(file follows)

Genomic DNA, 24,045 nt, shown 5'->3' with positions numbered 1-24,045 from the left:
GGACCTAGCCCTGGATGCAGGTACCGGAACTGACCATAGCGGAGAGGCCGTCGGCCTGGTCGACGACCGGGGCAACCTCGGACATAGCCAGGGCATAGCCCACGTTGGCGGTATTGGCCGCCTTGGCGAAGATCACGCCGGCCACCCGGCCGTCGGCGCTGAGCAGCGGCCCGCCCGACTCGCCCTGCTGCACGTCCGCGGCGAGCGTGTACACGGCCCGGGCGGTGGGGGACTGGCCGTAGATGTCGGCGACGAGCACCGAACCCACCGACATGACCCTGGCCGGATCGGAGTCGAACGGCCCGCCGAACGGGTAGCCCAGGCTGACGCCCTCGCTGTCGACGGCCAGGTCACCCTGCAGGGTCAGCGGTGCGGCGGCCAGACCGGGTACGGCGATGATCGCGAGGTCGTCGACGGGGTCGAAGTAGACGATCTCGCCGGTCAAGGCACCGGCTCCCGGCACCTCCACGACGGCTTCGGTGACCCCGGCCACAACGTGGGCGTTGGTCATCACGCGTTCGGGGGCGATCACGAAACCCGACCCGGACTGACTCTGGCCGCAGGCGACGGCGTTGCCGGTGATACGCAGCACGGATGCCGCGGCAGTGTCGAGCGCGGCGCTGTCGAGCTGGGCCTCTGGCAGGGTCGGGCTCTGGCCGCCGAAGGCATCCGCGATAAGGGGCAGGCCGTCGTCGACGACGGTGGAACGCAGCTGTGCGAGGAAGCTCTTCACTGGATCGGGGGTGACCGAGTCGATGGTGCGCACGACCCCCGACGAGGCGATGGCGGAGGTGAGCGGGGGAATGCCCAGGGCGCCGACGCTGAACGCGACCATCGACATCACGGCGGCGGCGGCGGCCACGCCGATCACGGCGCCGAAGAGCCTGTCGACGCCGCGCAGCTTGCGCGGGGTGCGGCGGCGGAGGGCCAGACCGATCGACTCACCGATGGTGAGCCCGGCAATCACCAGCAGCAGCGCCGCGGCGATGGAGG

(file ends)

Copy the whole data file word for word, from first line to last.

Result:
Genomic DNA, 24,045 nt, shown 5'->3' with positions numbered 1-24,045 from the left:
GGACCTAGCCCTGGATGCAGGTACCGGAACTGACCATAGCGGAGAGGCCGTCGGCCTGGTCGACGACCGGGGCAACCTCGGACATAGCCAGGGCATAGCCCACGTTGGCGGTATTGGCCGCCTTGGCGAAGATCACGCCGGCCACCCGGCCGTCGGCGCTGAGCAGCGGCCCGCCCGACTCGCCCTGCTGCACGTCCGCGGCGAGCGTGTACACGGCCCGGGCGGTGGGGGACTGGCCGTAGATGTCGGCGACGAGCACCGAACCCACCGACATGACCCTGGCCGGATCGGAGTCGAACGGCCCGCCGAACGGGTAGCCCAGGCTGACGCCCTCGCTGTCGACGGCCAGGTCACCCTGCAGGGTCAGCGGTGCGGCGGCCAGACCGGGTACGGCGATGATCGCGAGGTCGTCGACGGGGTCGAAGTAGACGATCTCGCCGGTCAAGGCACCGGCTCCCGGCACCTCCACGACGGCTTCGGTGACCCCGGCCACAACGTGGGCGTTGGTCATCACGCGTTCGGGGGCGATCACGAAACCCGACCCGGACTGACTCTGGCCGCAGGCGACGGCGTTGCCGGTGATACGCAGCACGGATGCCGCGGCAGTGTCGAGCGCGGCGCTGTCGAGCTGGGCCTCTGGCAGGGTCGGGCTCTGGCCGCCGAAGGCATCCGCGATAAGGGGCAGGCCGTCGTCGACGACGGTGGAACGCAGCTGTGCGAGGAAGCTCTTCACTGGATCGGGGGTGACCGAGTCGATGGTGCGCACGACCCCCGACGAGGCGATGGCGGAGGTGAGCGGGGGAATGCCCAGGGCGCCGACGCTGAACGCGACCATCGACATCACGGCGGCGGCGGCGGCCACGCCGATCACGGCGCCGAAGAGCCTGTCGACGCCGCGCAGCTTGCGCGGGGTGCGGCGGCGGAGGGCCAGACCGATCGACTCACCGATGGTGAGCCCGGCAATCACCAGCAGCAGCGCCGCGGCGATGGAGG